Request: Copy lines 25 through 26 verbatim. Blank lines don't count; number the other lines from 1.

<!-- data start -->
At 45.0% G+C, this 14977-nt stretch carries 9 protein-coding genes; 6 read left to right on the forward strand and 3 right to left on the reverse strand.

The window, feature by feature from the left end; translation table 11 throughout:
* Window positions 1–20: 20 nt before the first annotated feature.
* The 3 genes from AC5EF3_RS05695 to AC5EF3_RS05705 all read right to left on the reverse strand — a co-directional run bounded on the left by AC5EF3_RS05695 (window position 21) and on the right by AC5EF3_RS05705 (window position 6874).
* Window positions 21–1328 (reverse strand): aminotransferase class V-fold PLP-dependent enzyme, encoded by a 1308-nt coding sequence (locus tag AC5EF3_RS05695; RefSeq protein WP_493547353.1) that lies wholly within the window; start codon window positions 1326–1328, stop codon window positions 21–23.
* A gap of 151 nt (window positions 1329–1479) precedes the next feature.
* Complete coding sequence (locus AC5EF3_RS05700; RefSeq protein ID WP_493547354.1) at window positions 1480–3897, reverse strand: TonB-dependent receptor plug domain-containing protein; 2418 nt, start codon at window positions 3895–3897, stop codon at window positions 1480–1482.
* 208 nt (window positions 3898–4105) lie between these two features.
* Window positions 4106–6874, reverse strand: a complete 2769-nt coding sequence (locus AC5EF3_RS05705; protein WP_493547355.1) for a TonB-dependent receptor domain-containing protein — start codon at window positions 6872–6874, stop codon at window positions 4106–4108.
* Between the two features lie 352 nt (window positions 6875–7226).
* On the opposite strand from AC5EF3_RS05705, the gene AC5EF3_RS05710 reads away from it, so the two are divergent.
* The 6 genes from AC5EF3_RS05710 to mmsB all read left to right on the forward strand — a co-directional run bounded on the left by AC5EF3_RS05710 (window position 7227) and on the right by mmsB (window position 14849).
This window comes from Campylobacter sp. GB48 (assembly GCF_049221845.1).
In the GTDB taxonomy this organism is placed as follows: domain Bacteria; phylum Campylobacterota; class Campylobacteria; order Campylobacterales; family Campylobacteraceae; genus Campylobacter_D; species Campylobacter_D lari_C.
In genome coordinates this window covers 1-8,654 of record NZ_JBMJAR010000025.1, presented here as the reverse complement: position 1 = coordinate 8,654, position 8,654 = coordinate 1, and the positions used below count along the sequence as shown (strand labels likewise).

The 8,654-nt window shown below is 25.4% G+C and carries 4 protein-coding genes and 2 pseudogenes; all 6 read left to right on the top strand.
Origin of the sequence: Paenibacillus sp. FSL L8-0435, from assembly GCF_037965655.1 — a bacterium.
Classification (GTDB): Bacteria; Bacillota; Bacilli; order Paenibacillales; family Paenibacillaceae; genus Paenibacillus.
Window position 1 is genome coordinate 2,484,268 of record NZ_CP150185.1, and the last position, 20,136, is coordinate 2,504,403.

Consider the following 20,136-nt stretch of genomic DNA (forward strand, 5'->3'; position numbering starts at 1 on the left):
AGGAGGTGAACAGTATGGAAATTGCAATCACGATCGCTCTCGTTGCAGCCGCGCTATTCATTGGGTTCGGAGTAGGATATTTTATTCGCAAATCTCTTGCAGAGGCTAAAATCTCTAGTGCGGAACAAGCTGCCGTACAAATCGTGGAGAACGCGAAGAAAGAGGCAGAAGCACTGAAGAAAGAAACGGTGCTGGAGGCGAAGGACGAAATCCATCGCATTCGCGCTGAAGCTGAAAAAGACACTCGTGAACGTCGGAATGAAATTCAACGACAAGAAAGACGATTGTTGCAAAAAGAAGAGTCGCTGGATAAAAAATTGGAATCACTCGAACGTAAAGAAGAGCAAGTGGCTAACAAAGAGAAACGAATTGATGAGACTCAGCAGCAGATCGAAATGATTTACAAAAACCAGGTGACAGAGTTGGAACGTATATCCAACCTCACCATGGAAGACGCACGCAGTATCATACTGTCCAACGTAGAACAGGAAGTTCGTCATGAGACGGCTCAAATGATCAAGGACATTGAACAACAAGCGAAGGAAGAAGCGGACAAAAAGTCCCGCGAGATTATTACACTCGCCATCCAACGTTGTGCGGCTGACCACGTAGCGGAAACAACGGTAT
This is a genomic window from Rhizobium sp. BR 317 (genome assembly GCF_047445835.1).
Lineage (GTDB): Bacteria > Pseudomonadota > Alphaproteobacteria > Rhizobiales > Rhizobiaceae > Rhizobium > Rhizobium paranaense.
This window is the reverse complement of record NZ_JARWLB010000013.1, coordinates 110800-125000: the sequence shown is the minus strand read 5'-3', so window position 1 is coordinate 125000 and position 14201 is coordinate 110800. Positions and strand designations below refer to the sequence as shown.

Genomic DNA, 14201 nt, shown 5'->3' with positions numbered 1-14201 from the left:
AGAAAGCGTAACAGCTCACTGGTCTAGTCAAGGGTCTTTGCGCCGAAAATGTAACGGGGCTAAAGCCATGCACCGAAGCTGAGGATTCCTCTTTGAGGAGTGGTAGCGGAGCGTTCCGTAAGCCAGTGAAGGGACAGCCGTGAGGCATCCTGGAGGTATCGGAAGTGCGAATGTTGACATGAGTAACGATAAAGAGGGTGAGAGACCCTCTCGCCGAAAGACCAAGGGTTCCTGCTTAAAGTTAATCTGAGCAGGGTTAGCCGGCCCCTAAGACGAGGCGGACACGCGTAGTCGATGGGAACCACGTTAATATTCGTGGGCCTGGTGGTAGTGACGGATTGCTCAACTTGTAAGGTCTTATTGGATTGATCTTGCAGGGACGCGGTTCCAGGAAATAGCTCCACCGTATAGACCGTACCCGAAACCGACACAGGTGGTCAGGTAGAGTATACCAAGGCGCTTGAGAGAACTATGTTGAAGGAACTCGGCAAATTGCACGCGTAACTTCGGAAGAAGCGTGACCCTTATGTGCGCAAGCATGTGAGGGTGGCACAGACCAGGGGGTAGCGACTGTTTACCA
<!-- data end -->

Genomic DNA, 14201 nt, shown 5'->3' with positions numbered 1-14201 from the left:
AGAAAGCGTAACAGCTCACTGGTCTAGTCAAGGGTCTTTGCGCCGAAAATGTAACGGGGCTAAAGCCATGCACCGAAGCTGAGGATTCCTCTTTGAGGAGTGGTAGCGGAGCGTTCCGTAAGCCAGTGAAGGGACAGCCGTGAGGCATCCTGGAGGTATCGGAAGTGCGAATGTTGACATGAGTAACGATAAAGAGGGTGAGAGACCCTCTCGCCGAAAGACCAAGGGTTCCTGCTTAAAGTTAATCTGAGCAGGGTTAGCCGGCCCCTAAGACGAGGCGGACACGCGTAGTCGATGGGAACCACGTTAATATTCGTGGGCCTGGTGGTAGTGACGGATTGCTCAACTTGTAAGGTCTTATTGGATTGATCTTGCAGGGACGCGGTTCCAGGAAATAGCTCCACCGTATAGACCGTACCCGAAACCGACACAGGTGGTCAGGTAGAGTATACCAAGGCGCTTGAGAGAACTATGTTGAAGGAACTCGGCAAATTGCACGCGTAACTTCGGAAGAAGCGTGACCCTTATGTGCGCAAGCATGTGAGGGTGGCACAGACCAGGGGGTAGCGACTGTTTACCA